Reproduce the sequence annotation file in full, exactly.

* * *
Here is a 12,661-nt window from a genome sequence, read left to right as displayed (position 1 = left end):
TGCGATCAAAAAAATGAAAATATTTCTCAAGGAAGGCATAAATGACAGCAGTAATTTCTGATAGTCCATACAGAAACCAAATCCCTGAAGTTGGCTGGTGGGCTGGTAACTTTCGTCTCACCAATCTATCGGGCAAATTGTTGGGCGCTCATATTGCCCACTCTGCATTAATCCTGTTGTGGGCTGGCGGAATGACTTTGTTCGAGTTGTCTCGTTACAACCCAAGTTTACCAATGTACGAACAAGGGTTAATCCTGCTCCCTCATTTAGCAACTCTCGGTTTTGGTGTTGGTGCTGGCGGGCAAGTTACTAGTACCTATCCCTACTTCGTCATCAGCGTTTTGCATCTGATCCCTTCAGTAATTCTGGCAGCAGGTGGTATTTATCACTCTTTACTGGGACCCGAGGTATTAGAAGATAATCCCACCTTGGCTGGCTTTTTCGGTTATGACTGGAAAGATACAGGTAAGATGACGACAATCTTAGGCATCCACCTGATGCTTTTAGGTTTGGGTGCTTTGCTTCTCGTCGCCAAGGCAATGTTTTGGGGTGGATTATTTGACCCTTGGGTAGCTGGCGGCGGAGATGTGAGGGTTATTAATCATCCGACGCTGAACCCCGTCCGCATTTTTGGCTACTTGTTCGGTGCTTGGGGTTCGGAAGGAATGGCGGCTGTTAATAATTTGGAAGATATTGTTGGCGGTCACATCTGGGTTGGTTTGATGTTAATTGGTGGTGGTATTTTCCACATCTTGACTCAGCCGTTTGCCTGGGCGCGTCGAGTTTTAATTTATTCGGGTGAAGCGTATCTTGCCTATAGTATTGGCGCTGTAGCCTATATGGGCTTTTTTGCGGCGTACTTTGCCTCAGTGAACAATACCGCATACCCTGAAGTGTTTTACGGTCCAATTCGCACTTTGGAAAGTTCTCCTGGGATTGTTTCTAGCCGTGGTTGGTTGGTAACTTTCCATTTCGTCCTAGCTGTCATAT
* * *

Here is a 12,661-nt window from a genome sequence, read left to right as displayed (position 1 = left end):
TGCGATCAAAAAAATGAAAATATTTCTCAAGGAAGGCATAAATGACAGCAGTAATTTCTGATAGTCCATACAGAAACCAAATCCCTGAAGTTGGCTGGTGGGCTGGTAACTTTCGTCTCACCAATCTATCGGGCAAATTGTTGGGCGCTCATATTGCCCACTCTGCATTAATCCTGTTGTGGGCTGGCGGAATGACTTTGTTCGAGTTGTCTCGTTACAACCCAAGTTTACCAATGTACGAACAAGGGTTAATCCTGCTCCCTCATTTAGCAACTCTCGGTTTTGGTGTTGGTGCTGGCGGGCAAGTTACTAGTACCTATCCCTACTTCGTCATCAGCGTTTTGCATCTGATCCCTTCAGTAATTCTGGCAGCAGGTGGTATTTATCACTCTTTACTGGGACCCGAGGTATTAGAAGATAATCCCACCTTGGCTGGCTTTTTCGGTTATGACTGGAAAGATACAGGTAAGATGACGACAATCTTAGGCATCCACCTGATGCTTTTAGGTTTGGGTGCTTTGCTTCTCGTCGCCAAGGCAATGTTTTGGGGTGGATTATTTGACCCTTGGGTAGCTGGCGGCGGAGATGTGAGGGTTATTAATCATCCGACGCTGAACCCCGTCCGCATTTTTGGCTACTTGTTCGGTGCTTGGGGTTCGGAAGGAATGGCGGCTGTTAATAATTTGGAAGATATTGTTGGCGGTCACATCTGGGTTGGTTTGATGTTAATTGGTGGTGGTATTTTCCACATCTTGACTCAGCCGTTTGCCTGGGCGCGTCGAGTTTTAATTTATTCGGGTGAAGCGTATCTTGCCTATAGTATTGGCGCTGTAGCCTATATGGGCTTTTTTGCGGCGTACTTTGCCTCAGTGAACAATACCGCATACCCTGAAGTGTTTTACGGTCCAATTCGCACTTTGGAAAGTTCTCCTGGGATTGTTTCTAGCCGTGGTTGGTTGGTAACTTTCCATTTCGTCCTAGCTGTCATAT